Why the Apple-Beats deal makes no sense

beats ipad

Apple’s rumoured bid for Beats is completely outside the company’s normal acquisition strategy

The tech world has been caught on the hop this morning after it was reported that Apple was close to making a $3.2bn deal to buy high-price headphone maker Beats.

Few would have predicted that such a deal was going to happen – until now at least – and now that the rumour mill is in full swing, people are clamouring to find the reasoning behind it.

They may be looking for some time, too.

“We have the technology…”

The primary products offered by Beats are its fashionable/expensive headphones and its relatively new, subscription-based music service.

It is plausible to believe that Apple wants in on both of those markets.

They already make two flavours of in-ear headphones, but they’re not the kind of products that would be seen as a player in the booming market of “luxury” accessories.

Apple has also been a notable omission from the subscription-based music streaming market – though its iTunes Radio product suggests it’s making baby steps in that direction.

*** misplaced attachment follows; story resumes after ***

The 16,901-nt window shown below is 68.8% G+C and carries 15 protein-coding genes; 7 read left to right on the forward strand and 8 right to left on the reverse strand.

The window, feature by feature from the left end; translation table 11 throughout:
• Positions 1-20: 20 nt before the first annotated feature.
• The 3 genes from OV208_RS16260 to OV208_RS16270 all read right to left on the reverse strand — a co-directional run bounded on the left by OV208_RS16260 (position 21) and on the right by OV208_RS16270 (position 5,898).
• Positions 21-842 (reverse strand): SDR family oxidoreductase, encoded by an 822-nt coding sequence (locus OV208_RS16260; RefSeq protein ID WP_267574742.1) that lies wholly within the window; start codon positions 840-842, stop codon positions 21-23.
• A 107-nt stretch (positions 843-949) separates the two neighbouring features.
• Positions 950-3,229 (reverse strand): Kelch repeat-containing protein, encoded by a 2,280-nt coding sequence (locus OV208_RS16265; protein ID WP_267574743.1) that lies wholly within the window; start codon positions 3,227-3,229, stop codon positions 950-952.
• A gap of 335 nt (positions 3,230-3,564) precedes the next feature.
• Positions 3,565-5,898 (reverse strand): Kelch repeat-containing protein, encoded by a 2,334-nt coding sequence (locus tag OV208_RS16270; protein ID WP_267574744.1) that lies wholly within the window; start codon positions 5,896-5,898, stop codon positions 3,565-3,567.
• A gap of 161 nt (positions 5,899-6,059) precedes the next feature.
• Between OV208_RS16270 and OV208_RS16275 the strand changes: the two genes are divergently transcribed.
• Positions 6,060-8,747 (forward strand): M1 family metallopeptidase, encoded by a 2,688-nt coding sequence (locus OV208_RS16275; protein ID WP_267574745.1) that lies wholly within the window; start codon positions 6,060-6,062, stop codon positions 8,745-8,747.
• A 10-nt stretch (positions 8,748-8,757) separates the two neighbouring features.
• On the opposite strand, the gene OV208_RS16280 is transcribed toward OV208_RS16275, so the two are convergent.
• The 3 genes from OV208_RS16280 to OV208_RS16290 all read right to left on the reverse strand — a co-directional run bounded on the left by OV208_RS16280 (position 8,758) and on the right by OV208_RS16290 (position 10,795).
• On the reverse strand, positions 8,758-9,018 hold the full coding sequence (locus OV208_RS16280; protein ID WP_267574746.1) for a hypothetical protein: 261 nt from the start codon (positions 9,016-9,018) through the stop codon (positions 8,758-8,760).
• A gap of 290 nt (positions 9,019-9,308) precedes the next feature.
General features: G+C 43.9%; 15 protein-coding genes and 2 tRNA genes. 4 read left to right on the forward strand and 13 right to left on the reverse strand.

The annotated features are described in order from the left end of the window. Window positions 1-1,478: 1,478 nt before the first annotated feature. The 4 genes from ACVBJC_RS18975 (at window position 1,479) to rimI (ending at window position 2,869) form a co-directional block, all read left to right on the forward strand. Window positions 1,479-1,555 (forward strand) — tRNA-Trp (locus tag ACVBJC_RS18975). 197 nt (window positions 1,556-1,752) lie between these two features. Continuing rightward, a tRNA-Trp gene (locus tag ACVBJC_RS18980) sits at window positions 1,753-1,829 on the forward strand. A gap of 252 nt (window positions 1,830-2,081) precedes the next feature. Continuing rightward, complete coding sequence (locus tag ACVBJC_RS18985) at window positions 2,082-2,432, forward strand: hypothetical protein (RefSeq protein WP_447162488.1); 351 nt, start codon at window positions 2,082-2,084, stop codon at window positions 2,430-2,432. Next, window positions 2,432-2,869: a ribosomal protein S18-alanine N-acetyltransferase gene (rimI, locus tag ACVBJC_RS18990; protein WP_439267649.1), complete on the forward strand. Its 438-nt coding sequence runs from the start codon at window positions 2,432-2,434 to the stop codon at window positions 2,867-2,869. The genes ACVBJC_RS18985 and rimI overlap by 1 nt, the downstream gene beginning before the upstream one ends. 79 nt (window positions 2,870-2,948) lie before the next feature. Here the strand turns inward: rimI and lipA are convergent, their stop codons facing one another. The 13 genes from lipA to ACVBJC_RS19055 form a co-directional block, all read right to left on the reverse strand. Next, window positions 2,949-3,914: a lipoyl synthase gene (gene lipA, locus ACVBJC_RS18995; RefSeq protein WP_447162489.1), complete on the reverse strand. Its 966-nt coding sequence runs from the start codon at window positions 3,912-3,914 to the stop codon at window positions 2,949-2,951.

But if it wanted to compete in the space that Beats occupies, it already has everything it needs to do so in-house.

As already mentioned, Apple already makes headphones. It makes all manner of speakers to work with its various devices. It even dabbled (ill-fatedly) in the standalone music speaker market way back when.

If it wanted to make some iCans, it could probably do so from the scraps in Johnny Ive’s bottom drawer.

Equally, it has everything all the pieces in place to launch a music subscription service – but just hasn’t (yet). Given the way iTunes Radio is structured, you can assume this is because Apple is worried about a streaming service eating into the revenue from its established pay-per-song store.

Beats Music is a nice product by all accounts – it looks well, and has some unique features that could give it an edge over the likes of Spotify. But it’s hardly revolutionary in its approach – nor does its reportedly small customer base make it a worthy acquisition target for a relative giant like Apple.

But even if Apple did need to make an acquisition to make a play in one or both of those areas…

This is not the ‘Apple Way’

While Facebook and Google have splashed out billions of dollars in some high-profile acquisitions of late, Apple has maintained a quiet – and prudent – buying strategy.

(This is despite the company having cash reserves that would make the finance minister of a mid-sized country weep)